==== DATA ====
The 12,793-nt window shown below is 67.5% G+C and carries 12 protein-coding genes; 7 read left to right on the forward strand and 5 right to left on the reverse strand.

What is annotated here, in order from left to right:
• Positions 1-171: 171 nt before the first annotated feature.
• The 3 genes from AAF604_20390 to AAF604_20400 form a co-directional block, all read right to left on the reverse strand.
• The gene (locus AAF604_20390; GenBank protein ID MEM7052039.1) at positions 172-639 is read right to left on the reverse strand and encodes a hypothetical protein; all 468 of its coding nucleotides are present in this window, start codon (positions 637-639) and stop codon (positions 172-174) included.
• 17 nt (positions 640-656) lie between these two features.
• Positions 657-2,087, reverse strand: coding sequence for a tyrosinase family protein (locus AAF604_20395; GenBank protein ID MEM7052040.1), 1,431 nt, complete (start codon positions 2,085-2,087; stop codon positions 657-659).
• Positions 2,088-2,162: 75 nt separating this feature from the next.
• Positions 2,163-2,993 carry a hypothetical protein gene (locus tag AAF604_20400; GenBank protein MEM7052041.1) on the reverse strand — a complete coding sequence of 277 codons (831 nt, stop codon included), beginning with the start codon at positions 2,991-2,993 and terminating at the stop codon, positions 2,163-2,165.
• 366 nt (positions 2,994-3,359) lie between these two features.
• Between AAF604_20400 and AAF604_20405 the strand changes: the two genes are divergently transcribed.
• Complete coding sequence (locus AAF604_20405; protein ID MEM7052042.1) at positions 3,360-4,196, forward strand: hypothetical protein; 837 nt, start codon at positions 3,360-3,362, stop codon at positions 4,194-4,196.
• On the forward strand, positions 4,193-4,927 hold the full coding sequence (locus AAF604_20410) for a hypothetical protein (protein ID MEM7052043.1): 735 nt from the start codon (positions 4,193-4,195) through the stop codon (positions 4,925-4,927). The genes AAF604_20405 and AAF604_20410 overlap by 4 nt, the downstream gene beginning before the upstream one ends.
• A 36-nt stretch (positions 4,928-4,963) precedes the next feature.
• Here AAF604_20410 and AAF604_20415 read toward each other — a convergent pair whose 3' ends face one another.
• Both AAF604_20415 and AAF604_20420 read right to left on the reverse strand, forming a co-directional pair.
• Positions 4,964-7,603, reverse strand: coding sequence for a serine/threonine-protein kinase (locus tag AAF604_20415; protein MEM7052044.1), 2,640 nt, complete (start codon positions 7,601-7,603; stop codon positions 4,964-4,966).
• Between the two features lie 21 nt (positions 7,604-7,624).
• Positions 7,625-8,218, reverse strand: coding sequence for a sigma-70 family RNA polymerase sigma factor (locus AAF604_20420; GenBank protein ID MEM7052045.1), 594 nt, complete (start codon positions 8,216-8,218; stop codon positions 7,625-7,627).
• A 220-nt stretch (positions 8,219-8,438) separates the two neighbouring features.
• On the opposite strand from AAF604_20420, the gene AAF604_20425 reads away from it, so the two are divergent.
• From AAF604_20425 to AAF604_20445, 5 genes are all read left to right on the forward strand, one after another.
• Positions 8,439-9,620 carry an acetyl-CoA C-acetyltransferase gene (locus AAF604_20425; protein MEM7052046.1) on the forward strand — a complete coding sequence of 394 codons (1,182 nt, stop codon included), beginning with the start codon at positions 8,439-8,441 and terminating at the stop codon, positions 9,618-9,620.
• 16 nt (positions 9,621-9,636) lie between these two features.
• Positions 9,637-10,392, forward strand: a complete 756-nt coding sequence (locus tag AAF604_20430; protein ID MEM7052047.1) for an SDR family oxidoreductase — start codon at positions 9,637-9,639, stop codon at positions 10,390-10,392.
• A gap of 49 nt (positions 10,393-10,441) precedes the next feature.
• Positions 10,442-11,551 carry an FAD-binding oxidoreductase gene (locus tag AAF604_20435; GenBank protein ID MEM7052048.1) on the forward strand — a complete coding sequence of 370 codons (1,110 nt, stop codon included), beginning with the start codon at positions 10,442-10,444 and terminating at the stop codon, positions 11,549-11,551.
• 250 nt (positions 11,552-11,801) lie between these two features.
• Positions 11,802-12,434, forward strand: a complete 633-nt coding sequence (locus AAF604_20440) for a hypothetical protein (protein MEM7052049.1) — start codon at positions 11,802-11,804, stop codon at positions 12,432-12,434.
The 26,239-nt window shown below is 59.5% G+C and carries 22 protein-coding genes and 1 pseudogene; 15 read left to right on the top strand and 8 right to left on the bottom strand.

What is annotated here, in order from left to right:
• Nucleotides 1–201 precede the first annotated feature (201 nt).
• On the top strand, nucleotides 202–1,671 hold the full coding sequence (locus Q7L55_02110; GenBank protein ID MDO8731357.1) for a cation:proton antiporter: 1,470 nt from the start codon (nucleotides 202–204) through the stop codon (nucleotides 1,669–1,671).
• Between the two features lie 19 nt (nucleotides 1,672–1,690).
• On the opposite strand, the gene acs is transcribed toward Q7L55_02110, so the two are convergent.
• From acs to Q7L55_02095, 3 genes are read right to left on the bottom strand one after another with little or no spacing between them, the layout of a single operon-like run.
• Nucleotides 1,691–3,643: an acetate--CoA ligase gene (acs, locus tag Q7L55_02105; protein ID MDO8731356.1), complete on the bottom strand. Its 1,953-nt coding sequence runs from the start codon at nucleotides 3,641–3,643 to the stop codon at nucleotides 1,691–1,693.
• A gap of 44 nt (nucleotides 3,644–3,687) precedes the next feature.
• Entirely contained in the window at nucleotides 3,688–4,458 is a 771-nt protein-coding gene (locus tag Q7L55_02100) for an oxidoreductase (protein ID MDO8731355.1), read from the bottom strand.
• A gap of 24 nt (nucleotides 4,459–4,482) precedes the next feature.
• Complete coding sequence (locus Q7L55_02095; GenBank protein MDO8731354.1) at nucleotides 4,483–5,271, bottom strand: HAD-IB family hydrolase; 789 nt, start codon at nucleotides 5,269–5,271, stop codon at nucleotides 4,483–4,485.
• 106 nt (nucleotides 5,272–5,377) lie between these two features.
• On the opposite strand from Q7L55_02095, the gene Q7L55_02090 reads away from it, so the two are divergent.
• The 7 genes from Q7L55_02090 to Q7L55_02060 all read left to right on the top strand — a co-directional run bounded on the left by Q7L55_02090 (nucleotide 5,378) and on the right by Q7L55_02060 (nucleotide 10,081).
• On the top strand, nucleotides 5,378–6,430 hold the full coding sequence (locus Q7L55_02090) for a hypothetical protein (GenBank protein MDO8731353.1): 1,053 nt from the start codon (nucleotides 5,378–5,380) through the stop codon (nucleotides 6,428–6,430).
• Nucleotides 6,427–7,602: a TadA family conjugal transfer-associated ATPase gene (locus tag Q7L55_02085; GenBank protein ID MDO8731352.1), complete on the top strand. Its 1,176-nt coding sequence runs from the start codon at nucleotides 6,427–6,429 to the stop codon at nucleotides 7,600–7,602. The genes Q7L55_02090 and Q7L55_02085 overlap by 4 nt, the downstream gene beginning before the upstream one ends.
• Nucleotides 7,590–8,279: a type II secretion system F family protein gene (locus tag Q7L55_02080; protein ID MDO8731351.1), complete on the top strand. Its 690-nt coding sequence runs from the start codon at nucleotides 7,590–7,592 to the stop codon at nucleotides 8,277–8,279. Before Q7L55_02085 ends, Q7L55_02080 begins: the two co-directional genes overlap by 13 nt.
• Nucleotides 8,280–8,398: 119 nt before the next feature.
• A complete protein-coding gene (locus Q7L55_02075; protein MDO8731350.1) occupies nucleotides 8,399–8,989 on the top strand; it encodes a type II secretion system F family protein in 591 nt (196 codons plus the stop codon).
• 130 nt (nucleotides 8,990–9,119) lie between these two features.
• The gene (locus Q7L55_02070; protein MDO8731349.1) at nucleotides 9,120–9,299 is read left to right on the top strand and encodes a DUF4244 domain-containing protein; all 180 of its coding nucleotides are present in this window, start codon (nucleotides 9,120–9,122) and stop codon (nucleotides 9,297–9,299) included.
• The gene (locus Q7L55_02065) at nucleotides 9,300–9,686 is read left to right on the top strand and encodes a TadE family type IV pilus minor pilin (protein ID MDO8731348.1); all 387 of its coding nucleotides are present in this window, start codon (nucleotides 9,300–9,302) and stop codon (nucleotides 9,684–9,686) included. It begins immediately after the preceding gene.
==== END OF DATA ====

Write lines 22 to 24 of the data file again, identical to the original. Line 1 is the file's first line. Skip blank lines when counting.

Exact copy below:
• From AAF604_20425 to AAF604_20445, 5 genes are all read left to right on the forward strand, one after another.
• Positions 8,439-9,620 carry an acetyl-CoA C-acetyltransferase gene (locus AAF604_20425; protein MEM7052046.1) on the forward strand — a complete coding sequence of 394 codons (1,182 nt, stop codon included), beginning with the start codon at positions 8,439-8,441 and terminating at the stop codon, positions 9,618-9,620.
• 16 nt (positions 9,621-9,636) lie between these two features.